I interviewed a body shop manager a few years ago who told me that he motivated his people through fear.
Everyone who worked there was scared of the guy and as a result, productivity was high, but most of his crew eventually left after 1--2 years. I asked him why he managed his people this way, and he said that he tried be a mentor and a friend to his employees for a long time, but most of them took advantage of the situation and his business suffered. He realized that when people fear for their jobs, they will work harder with better results. He admitted it created a lousy environment, but at least he was getting his money's worth out of everyone, he reasoned.
Dr. Nancy Friedman works with huge automotive corporations to help them with their morale, and often focuses on incentive programs that are designed to motivate and retain top employees. She has seen every form of employee management out there, so she knows what works and what does not.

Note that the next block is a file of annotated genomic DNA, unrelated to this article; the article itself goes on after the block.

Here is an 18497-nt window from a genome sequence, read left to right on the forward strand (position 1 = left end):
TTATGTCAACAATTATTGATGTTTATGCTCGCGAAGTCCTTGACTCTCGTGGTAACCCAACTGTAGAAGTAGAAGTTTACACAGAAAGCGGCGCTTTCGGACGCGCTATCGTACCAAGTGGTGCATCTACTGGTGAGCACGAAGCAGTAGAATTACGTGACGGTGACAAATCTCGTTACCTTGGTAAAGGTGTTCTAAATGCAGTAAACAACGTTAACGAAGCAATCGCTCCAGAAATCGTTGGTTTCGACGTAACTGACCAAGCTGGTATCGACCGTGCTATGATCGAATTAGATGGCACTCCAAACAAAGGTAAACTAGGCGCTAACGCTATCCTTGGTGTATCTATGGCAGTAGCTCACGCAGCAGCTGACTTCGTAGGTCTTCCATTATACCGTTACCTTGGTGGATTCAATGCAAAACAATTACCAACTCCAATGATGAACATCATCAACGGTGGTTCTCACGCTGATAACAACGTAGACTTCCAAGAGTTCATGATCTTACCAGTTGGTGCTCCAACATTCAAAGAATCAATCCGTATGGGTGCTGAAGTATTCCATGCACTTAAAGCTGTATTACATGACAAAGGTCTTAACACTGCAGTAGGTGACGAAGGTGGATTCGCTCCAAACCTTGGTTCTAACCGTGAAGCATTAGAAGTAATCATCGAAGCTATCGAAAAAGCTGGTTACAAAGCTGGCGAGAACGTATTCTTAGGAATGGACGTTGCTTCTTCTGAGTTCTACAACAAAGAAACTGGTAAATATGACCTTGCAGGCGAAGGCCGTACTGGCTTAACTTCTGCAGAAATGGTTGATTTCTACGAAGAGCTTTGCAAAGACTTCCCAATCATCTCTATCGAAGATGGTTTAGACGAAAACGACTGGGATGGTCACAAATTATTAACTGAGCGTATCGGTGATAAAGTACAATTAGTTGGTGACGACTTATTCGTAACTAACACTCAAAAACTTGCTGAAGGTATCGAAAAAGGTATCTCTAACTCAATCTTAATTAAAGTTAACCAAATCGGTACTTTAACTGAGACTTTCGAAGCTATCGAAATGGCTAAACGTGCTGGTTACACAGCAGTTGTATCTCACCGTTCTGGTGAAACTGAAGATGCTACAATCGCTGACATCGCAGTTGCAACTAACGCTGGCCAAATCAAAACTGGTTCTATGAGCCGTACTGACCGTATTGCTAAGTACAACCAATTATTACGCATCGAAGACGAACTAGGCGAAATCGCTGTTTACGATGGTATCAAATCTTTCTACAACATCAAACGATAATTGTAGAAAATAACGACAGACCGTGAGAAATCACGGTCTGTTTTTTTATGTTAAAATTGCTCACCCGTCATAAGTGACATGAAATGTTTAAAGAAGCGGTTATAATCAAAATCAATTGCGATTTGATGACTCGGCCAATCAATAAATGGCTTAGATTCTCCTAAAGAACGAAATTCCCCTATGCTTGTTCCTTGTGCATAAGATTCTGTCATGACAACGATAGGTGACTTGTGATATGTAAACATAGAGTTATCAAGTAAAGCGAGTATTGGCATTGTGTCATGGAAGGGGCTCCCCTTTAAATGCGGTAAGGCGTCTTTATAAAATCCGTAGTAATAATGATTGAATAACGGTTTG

"Motivating through fear is normally from the old, old school and it seldom works," she said. “It also creates a very unpleasant atmosphere and turnover. There are much better ways to get folks to do what you need done."
With a shortage of qualified people in this industry, managers can't act like Attila the Hun anymore. A good tech or estimator is worth its weight in gold, so keeping your best people is more important than ever. Rewarding your employees for their outstanding performance is one way to keep your crew happy and engaged, but many managers think it will cost too much or require too much time. But in reality, you can reward your employees for their good work without it costing you an arm and a leg.
So, here are some ways to motivate your employees that will cost you very little while creating a positive and productive working environment. Based on experience, happy employees don't send out resumes and are less likely to get poached by your competitors.